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Review: Jeff Bridges’ Cowboy Zen Is Cooler Than Costner, Safer Than Tim Robbins

“Jeff Bridges,” the album — possibly much like Jeff Bridges, the person — is all about the cowboy Zen

Jeff Bridges has said he worried for a while about being typecast as the smart but zonked-out character he played in “The Big Lebowski.” So maybe it’s not surprising that some early reviews of the actor’s T Bone Burnett-produced new album have suggested that it carries certain Dude-like qualities.

Certainly it’s low-key enough that you could say it doesn’t strive to do much more than abide.

But the “Big Lebowski” character Bridges really most resembles on record is the Stranger, the narrator played by Sam Neil who, you may recall, showed up just long enough to talk about about “the way the whole durned human comedy keeps perpetuatin’ itself,” among other homespun-philosophical nuggets.

Along those same lines, “Jeff Bridges,” the album — possibly much like Jeff Bridges, the person — is all about the cowboy Zen.

By keeping both his voice and his ambitions low, Bridges avoids a lot of the traps that have befallen other actors-turned-singers. He doesn’t take the artistic chances Tim Robbins did on his recently released album debut, and so avoids any of the vocal and thematic embarrassments that the well-intentioned Robbins croaked his way into.

He’s neither as pretentious a singer/songwriter as Billy Bob Thornton was in his early country-rock career, nor as silly a genre revivalist as Thornton eventually turned himself into. Cooler than Costner? That goes without saying.

But, utterly listenable as the album is, you may come away from it admiring T Bone Burnett’s talent for framing modesty more than the innate likeability and unassuming musical charms Bridges brings to the table.

Curiously, Bridges wrote or co-wrote only three of the 10 tracks — curious because, when he made his indie-label bow in 2000 with a little-remembered album called “Be Here Soon,” he wrote a full six of the tunes on that recording. Maybe he’s gotten humbler in the intervening 11 years, feeling that his own compositions can’t compete with those of Texas music stalwarts like John Goodwin and the late Stephen Bruton, both of whom worked on the film “Crazy Heart” and make multiple writing contributions here.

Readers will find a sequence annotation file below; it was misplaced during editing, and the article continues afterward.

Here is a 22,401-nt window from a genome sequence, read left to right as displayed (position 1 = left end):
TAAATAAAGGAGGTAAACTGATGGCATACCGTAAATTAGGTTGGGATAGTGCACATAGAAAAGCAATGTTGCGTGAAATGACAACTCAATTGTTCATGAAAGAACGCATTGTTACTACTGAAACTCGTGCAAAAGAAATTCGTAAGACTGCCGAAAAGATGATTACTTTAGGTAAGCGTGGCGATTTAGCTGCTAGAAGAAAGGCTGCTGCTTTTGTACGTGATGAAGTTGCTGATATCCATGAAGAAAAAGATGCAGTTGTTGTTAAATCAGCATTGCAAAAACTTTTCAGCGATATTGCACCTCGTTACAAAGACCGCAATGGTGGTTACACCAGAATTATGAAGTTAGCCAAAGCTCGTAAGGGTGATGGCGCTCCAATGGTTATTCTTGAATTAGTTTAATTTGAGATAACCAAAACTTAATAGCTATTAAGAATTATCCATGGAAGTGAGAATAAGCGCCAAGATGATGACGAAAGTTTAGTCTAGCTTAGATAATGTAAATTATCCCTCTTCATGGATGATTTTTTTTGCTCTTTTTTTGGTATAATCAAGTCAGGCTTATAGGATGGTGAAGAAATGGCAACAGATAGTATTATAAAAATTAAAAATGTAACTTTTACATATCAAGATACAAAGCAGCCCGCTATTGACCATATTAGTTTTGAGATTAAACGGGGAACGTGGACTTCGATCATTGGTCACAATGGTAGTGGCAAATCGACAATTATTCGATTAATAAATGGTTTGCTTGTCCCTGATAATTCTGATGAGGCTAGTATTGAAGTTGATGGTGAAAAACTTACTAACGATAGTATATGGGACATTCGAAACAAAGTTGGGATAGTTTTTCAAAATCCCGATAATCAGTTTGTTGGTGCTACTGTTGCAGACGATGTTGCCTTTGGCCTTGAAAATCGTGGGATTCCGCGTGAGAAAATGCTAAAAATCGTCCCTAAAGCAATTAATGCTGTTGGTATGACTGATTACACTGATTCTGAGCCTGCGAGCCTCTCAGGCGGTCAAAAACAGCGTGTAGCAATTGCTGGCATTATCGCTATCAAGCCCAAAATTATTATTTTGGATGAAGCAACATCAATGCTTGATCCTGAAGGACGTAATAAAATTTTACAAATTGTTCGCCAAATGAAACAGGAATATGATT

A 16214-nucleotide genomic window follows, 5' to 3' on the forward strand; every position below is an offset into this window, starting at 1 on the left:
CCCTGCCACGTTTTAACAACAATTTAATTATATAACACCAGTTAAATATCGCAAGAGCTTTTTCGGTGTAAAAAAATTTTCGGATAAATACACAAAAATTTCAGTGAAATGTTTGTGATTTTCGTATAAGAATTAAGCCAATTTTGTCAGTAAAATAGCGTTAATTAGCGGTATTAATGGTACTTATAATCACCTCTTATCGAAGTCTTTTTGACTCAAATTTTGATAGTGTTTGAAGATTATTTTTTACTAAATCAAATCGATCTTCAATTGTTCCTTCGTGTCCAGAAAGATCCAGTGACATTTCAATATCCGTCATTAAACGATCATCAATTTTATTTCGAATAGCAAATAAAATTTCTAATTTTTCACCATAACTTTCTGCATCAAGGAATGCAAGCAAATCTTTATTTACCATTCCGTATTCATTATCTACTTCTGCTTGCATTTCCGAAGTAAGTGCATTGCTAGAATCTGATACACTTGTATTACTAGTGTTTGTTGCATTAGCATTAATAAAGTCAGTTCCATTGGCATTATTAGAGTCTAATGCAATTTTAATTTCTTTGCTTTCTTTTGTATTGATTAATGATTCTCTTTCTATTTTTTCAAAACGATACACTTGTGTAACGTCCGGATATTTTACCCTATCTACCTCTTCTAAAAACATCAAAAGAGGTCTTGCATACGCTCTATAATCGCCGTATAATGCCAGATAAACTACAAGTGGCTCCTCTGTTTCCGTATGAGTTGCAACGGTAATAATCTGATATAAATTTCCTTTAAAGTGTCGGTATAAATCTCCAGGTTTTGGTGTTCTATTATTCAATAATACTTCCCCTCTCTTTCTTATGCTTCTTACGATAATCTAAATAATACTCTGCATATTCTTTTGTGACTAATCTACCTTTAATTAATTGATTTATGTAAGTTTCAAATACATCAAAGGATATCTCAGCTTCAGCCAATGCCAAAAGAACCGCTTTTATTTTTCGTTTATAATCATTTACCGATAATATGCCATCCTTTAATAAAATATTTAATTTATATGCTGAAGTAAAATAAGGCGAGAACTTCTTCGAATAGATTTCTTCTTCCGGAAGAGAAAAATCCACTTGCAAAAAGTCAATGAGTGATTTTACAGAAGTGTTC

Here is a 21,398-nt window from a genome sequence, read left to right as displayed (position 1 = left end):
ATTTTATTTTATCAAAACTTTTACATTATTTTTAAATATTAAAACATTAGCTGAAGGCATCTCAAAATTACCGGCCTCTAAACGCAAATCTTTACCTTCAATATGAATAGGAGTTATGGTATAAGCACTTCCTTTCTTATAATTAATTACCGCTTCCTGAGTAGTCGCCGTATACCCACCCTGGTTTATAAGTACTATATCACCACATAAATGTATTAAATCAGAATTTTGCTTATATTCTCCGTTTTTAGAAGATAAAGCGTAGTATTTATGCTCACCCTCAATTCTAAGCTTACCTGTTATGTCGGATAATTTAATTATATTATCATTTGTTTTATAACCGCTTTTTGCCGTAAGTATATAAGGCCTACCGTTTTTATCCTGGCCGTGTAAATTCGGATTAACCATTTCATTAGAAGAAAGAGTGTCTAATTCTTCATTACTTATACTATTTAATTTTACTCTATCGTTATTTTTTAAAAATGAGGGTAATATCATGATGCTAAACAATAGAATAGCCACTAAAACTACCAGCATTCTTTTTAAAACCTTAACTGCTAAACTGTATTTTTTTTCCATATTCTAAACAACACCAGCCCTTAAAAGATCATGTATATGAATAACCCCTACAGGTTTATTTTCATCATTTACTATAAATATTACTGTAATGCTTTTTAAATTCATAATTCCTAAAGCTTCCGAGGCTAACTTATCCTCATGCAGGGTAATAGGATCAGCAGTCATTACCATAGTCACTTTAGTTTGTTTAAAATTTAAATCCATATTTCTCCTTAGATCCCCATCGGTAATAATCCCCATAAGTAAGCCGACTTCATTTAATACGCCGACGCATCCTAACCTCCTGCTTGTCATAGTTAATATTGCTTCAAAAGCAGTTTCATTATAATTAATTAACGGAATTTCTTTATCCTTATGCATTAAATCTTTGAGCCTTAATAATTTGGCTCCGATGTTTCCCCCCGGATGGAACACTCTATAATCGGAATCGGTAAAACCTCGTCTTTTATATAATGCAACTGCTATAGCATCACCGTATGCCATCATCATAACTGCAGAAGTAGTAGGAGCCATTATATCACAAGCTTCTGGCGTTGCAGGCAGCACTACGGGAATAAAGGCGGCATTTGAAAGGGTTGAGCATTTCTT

The opening number, Bruton’s “What a Little Bit of Love Can Do,” works up a shiny, catchy, Buddy Holly-like feel … and it’s the last time the album rises to anything so much as a mid-tempo. Most everything else sounds designed for driving into the remnants of a West Texas sunset and musing on life as a slow drive into the unknown. Or “Slow Boat,” the simile in one of his original songs.

He’s a journeyman on “Jeff Bridges” in every sense of the word. “Lookin’ down that highway as far as I can see/Where I left so much of me …” “Well, it’s a good old car/But the clutch is a little loose/And the brakes are screaming/A song called ‘What’s the Use’/But it’s good for one more trip to you …” “Are we headed upstream?/The fog’s too thick to really see …” You get the metaphoric-transit picture.

Familiarity is almost everything here. If you feel like you’ve been on this highway with Bridges since first-picture-shows like “The Last Picture Show,” you may forgive the repetition of some of the imagery and settle into the passenger seat for this very comfortable midlife chat.

Burnett makes that easy enough, by putting to use the trademark sounds he’s turned into Americana institutions over the last 30-plus years — the tremelo and baritone electric guitars, the standup bass, brushes on snares, and Marc Ribot going a little crazy for a few seconds here and there — and throwing in Rosanne Cash and Sam Phillips as harmony sweeteners.

Bridges stays so well within his limited vocal range that you occasionally wish he’d work up a slight sweat and at least test it, but there’s something to be said for an actor knowing his limitations.

The two best tracks do come from the writing hand of John Goodwin, a friend of Bridges’ since the fourth grade: “Maybe I Missed the Point,” a pointedly self-searching eulogy for good deeds undone, and the closing “The Quest,” which transcends its journeying symbolism with a wise message about learning to know when you’ve replenished your spirit enough to do some hard work.

The most quotable moment comes when Bridges, in an original verse, sings, “Here is my seat/I do not pay rent/I’m delighted/I’m Buddhistly bent.” Critics may cock their eyebrows at that one, but both The Stranger would surely approve, and probably The Dude, too.